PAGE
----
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25 Years of the Plaza Accord

Posted September. 18, 2010 14:19,   


Mired in trade and fiscal deficits in the 1980s, the U.S. government blamed the problem on the overvaluation of the U.S. dollar compared to the Japanese yen or the German mark. Economics teaches that a widening trade deficit leads to a currency`s depreciation, which boosts export competitiveness. The dollar`s value, however, did not fall as Washington pursued a policy of high interest rates to cover fiscal deficits that prompted an inflow of overseas capital into the country. Japan and Germany welcomed the strong dollar since it boosted their exports to the world`s largest economy.

On Sept. 22, 1985, the U.S. government held a G5 financial ministers` meeting at the Plaza Hotel in New York to tackle its currency problem. At the meeting, then Treasury Secretary James Baker urged an adjustment for the strong dollar, resulting in the Plaza Accord agreed on by the U.S., U.K., Germany, France and Japan. Under the accord, major currencies including the yen and mark were appreciated to improve the U.S. trade balance and countries involved were to intervene in the foreign exchange market to enable this. As the leader of the free world amid the Cold War, the U.S. exercised its powerful influence 25 years ago.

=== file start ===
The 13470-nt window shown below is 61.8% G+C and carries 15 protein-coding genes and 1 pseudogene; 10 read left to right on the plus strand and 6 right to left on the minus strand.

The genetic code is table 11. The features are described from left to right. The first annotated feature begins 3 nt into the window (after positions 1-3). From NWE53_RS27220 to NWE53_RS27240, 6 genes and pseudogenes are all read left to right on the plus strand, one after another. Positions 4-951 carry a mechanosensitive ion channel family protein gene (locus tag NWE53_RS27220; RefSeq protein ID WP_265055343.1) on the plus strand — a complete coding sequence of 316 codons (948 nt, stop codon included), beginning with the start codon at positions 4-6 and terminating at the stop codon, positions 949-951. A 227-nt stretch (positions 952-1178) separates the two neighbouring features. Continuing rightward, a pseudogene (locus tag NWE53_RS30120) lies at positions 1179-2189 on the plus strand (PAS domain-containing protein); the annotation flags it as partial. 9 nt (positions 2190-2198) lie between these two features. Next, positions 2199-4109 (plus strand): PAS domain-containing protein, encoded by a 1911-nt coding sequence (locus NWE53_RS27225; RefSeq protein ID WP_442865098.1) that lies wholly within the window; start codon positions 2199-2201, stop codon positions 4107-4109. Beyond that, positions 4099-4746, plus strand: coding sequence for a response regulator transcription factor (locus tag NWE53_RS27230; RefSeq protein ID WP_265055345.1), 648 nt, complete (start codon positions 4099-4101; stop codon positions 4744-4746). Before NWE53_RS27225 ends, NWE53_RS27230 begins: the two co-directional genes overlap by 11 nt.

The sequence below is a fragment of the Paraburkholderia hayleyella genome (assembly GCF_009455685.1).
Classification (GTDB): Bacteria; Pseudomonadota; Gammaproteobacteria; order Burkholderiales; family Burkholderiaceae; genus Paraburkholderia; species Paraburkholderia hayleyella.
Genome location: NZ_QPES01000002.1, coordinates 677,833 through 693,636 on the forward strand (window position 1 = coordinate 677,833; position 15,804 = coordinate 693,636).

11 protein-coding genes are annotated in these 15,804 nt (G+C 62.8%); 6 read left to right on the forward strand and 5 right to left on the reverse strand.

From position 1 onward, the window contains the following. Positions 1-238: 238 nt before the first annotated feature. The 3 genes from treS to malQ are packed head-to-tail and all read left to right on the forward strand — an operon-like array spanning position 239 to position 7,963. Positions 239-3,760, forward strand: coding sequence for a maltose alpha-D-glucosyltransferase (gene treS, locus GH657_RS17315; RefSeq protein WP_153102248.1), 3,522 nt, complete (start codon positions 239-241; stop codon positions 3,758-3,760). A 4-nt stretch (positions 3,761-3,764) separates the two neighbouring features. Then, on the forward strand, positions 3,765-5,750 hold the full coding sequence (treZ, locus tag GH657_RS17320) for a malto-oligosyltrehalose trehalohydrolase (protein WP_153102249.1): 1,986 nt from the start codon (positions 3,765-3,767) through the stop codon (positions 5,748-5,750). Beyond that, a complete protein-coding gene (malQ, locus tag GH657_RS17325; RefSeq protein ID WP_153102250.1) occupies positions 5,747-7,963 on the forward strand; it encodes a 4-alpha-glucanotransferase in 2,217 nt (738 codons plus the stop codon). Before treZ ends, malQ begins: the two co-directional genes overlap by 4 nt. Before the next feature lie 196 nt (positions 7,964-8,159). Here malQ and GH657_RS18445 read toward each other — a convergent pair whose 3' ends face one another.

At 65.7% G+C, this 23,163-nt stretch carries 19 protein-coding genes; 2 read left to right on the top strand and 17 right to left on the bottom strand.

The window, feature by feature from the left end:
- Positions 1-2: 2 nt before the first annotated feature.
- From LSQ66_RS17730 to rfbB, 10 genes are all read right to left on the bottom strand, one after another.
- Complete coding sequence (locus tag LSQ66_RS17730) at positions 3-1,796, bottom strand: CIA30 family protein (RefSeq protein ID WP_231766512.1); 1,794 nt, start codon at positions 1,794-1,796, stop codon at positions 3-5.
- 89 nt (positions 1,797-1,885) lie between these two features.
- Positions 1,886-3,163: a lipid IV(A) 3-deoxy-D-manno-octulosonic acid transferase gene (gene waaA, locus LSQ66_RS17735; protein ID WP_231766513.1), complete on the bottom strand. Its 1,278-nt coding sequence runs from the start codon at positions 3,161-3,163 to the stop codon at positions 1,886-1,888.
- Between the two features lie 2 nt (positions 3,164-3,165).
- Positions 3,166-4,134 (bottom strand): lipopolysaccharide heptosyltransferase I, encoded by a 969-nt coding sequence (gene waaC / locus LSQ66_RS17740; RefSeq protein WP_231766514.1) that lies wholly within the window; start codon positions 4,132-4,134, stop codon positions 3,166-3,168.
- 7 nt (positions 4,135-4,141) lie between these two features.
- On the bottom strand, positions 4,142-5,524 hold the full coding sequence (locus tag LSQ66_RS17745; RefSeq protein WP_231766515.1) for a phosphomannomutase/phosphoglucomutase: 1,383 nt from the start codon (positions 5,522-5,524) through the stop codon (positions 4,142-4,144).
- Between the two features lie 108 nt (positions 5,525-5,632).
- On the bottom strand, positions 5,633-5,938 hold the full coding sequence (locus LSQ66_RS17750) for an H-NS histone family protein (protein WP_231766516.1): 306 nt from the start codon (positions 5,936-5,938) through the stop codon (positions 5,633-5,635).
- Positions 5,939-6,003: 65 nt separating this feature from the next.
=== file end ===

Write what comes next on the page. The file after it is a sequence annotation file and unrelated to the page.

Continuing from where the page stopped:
Following the Plaza Accord, the yen surged from 260 per dollar to 122 at the end of 1987. Japan overcame the effects of the strong yen through advances into overseas markets and cost cutting, only to suffer from side effects such as the bubble economy and the ensuing "lost decade." In April 1995, the yen-dollar rate fell to 79.75. G7 countries agreed to depreciate the yen, eventually creating the "reverse Plaza Accord." While Korea`s three-lows -- low value-added products, low wages and low currency value -- was not irrelevant to the high yen, Korea`s currency crisis in 1997 was also in part due to the reverse Plaza Accord.

On Wednesday, the yen hit 82 per dollar, its highest value against the greenback in 15 years and four months. In response, Tokyo and the central Bank of Japan sold yen and bought dollars, intervening in the foreign exchange market for the first time in six and a half years. Japanese Prime Minister Naoto Kan said, "We could no longer accept excess volatility in the foreign exchange market." Yet major economies including the U.S., Europe and China have shown no intention to join Japan`s efforts to curb the yen`s value since they want their own currencies to weaken for the sake of export competitiveness. The currency war originating from Japan could hugely affect Korea`s economy, and this requires Korean foreign exchange authorities to closely watch movements and promptly deal with adverse situations.

Editorial Writer Kwon Sun-hwal (shkwon@donga.com)